Yad, how do you reconcile the above with this:

          “I am not here to belittle or heckle anyone.”

    3. Chris, sorry to see that this conversation got dragged off course by a stray bitter self-absorbed, self-pitying attitude. Your original article was thought provoking and not the least bit SPAM (in fact your open association is more like a disclosure in this case).
      The good people on this site have given thoughtful contributions to the discussion and probably (altruistically) spent too much time trying to teach the unteachable.
      I haven’t done any library work, so I am trying to learn the game options from anyone who has any level of experience in it. Seeking advice is not a waste of time IF one has an open ear/mind and the capacity for discernment. It’s a strange and volatile industry with ever shifting paradigms and anyone willing to offer freely of themselves from what experience they have should at least be treated with respect and not dressed down as though they were liars and scammers conspiring to keep someone down, or ignorant fools who know nothing. My music work has been client based, and if there is one thing I DO KNOW, it’s that if I were to display an attitude like the one in question here, I wouldn’t have any clients real fast.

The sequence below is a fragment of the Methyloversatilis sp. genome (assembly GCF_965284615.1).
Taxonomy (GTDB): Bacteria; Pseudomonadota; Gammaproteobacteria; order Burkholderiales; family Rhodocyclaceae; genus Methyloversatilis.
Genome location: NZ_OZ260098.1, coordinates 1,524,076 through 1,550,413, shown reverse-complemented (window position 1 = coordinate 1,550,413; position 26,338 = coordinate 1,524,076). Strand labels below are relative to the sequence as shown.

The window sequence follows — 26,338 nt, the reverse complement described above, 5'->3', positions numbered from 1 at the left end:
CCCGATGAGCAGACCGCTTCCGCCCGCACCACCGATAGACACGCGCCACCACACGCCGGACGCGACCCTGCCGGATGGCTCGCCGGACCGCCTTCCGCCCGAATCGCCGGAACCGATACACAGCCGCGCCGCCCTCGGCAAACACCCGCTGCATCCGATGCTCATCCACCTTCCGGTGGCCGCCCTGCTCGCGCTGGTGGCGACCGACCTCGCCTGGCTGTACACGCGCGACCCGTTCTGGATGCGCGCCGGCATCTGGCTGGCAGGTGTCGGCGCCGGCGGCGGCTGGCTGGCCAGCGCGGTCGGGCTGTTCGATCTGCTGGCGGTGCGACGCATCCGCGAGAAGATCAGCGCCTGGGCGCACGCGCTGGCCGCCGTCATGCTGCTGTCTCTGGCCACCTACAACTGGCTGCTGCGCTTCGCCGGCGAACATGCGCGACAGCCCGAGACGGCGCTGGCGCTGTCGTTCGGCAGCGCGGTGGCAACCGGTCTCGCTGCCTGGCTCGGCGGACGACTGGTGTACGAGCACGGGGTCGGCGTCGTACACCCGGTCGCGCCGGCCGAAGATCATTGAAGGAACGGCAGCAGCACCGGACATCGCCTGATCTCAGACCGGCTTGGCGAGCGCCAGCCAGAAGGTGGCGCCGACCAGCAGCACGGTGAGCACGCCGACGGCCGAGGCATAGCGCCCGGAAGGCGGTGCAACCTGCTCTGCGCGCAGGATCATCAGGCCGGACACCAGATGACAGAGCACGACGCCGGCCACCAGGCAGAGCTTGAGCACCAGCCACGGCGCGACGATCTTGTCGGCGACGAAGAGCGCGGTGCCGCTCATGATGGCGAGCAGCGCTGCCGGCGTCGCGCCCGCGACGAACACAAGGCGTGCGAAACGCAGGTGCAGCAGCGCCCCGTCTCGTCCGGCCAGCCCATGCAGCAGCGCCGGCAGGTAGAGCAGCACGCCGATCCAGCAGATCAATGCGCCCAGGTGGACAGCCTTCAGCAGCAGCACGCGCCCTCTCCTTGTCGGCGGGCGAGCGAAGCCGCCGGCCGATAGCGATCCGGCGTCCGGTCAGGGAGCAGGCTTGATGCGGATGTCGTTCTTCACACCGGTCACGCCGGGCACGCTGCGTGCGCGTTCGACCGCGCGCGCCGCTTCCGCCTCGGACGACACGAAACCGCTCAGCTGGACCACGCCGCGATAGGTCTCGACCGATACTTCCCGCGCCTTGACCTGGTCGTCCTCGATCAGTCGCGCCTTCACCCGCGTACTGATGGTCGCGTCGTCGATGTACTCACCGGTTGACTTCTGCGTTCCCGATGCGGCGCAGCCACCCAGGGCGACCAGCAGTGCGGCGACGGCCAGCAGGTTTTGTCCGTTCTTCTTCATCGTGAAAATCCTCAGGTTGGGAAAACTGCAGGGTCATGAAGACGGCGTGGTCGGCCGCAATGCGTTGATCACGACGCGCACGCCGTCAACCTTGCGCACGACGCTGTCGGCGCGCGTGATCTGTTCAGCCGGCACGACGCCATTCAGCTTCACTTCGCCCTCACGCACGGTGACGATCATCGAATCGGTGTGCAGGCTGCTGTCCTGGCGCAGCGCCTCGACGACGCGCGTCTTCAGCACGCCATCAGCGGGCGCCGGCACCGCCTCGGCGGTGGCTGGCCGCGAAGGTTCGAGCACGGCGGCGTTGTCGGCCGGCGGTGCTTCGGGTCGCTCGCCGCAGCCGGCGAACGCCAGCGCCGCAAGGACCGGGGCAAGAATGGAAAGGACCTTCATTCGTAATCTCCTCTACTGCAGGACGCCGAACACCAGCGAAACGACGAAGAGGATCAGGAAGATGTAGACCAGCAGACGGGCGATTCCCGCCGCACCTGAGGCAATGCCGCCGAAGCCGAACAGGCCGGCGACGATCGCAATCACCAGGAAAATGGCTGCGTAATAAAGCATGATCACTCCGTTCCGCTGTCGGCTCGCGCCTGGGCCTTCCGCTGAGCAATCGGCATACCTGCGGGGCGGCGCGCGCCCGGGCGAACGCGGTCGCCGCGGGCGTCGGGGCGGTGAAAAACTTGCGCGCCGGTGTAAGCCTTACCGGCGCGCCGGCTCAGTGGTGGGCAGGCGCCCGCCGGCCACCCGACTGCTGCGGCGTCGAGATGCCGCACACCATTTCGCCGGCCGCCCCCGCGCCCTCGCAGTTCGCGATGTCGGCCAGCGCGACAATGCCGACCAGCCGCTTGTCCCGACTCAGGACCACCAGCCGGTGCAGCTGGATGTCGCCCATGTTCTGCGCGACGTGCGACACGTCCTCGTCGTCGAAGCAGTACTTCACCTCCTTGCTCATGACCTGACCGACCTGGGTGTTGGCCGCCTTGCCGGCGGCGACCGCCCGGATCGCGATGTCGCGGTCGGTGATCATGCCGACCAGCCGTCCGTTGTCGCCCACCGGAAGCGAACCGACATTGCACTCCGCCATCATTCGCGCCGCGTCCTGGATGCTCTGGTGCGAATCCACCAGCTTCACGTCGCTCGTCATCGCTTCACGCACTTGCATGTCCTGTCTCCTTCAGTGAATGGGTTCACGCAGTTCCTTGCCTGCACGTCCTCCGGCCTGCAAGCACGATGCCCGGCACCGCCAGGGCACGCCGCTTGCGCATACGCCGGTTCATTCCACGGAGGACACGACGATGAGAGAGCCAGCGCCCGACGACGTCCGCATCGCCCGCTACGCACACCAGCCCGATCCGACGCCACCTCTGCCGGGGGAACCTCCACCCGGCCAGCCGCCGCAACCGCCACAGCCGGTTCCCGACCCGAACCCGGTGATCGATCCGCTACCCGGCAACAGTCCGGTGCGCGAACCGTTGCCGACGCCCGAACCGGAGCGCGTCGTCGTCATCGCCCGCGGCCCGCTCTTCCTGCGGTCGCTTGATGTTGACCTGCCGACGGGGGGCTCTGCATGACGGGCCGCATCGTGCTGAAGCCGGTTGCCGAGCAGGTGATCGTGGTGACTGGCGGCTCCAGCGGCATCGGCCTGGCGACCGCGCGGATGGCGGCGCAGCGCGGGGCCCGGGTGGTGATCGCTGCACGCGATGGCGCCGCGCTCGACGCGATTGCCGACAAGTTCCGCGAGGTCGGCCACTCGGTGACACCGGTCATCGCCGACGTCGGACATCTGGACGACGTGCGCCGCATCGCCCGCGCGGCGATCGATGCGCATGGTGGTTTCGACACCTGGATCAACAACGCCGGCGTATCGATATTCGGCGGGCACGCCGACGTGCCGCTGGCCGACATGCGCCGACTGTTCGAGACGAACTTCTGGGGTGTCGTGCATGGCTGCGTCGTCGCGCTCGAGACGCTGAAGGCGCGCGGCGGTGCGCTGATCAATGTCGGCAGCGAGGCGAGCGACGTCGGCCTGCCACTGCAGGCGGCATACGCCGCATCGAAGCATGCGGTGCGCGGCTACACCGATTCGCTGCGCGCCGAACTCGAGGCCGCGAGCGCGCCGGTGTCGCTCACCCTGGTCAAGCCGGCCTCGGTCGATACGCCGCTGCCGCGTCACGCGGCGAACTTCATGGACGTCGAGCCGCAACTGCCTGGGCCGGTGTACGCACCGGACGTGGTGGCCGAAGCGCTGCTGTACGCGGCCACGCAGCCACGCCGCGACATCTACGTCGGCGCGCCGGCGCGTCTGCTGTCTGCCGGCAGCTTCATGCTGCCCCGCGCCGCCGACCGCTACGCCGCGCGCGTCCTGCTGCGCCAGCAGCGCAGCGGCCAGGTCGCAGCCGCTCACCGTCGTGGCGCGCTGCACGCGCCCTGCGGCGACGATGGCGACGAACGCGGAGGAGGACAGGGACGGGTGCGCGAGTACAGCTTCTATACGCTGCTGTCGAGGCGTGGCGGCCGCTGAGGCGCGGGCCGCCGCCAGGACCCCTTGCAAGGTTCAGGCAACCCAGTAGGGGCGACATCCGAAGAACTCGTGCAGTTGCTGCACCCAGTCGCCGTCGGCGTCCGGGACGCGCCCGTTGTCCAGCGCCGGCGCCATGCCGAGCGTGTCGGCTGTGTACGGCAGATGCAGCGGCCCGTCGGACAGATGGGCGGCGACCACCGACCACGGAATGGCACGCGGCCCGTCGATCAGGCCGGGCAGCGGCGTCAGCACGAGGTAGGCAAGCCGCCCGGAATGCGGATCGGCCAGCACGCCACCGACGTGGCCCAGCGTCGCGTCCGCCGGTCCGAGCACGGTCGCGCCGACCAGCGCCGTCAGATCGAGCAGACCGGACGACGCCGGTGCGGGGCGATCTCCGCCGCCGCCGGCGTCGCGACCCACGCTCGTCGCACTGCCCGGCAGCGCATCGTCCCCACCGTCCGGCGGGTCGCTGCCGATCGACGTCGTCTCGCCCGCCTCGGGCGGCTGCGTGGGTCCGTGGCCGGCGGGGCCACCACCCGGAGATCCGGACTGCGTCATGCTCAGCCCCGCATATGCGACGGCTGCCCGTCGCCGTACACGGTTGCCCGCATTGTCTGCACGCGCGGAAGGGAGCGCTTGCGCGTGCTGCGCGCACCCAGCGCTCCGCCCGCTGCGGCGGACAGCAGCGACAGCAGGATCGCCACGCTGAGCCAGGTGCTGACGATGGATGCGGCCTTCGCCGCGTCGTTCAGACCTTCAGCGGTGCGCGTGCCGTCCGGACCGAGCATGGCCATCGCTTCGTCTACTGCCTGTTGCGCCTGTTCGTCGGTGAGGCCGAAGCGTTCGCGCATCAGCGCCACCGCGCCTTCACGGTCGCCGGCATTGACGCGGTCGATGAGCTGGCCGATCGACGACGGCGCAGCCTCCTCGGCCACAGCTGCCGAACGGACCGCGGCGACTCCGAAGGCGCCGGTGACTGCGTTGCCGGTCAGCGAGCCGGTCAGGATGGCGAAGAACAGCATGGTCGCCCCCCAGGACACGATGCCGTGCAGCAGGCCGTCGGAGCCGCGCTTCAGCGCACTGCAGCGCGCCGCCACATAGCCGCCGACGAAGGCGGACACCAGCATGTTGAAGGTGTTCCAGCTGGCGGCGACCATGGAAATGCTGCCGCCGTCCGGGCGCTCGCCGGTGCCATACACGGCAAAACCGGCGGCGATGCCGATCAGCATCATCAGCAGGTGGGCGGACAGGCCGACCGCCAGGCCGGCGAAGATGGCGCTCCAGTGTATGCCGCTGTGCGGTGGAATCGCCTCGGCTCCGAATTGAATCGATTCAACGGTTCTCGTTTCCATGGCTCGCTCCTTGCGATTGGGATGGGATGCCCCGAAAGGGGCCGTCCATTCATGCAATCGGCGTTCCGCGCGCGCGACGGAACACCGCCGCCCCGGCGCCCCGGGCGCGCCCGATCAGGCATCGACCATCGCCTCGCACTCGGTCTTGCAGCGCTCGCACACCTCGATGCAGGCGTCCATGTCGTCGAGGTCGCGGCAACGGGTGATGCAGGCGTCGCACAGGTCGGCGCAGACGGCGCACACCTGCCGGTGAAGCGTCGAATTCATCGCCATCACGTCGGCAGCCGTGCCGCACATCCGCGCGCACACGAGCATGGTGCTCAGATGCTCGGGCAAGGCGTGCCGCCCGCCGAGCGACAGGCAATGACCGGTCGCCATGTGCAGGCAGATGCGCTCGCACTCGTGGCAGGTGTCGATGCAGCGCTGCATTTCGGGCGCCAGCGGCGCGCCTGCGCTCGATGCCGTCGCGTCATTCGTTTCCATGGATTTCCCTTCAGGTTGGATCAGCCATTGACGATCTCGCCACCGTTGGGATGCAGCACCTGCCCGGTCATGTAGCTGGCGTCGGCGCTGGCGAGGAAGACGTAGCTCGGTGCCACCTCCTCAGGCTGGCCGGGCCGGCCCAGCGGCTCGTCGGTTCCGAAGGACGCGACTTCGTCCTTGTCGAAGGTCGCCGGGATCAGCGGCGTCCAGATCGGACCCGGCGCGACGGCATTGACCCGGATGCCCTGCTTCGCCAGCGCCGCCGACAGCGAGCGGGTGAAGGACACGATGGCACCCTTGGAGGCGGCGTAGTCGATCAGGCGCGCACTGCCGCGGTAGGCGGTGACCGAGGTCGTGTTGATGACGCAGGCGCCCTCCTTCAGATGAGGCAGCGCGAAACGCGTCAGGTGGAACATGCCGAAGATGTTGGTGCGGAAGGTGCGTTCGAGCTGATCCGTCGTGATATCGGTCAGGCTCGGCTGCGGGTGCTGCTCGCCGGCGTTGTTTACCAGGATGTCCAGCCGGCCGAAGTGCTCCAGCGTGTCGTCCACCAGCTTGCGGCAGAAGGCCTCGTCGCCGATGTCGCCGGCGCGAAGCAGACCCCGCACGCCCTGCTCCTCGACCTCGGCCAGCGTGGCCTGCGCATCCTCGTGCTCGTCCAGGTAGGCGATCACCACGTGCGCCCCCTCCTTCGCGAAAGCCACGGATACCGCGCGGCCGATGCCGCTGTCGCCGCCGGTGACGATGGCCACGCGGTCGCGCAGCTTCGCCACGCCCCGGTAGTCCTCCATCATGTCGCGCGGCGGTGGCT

34. Guys,

    This Yadgyu guy is a joke, literally…it HAS to be someone playing a prank. Nobody would really say those things and mean it. I’m totally convinced this is a joke.

    “Yadgyu”, keep posting man, this is some entertaining stuff. You should start a blog!!!

  35. Good news!

    I am about to sign about 30 tracks with an exclusive publisher in Europe. I will NOT be receiving any advance or fee. My tracks will be signed to this company into perpetuity. I have been told that this is a bad move. I have been told that I will probably never make a dime from these songs. But I don’t care now.

    The more I read the posts on this site, the more confused I get. I do not know of anyone here making big money from doing music. I am sure some of you are getting nice checks, but no one person really is going to give the scoop on here for free.

    I am not seeking to make better music. I am not looking to work with the best companies. I am not looking for answers any longer. I now realize that no one is going to hand me the answers. I understand that no one here is really going to look out for me. I am going to have to learn things the long, hard way.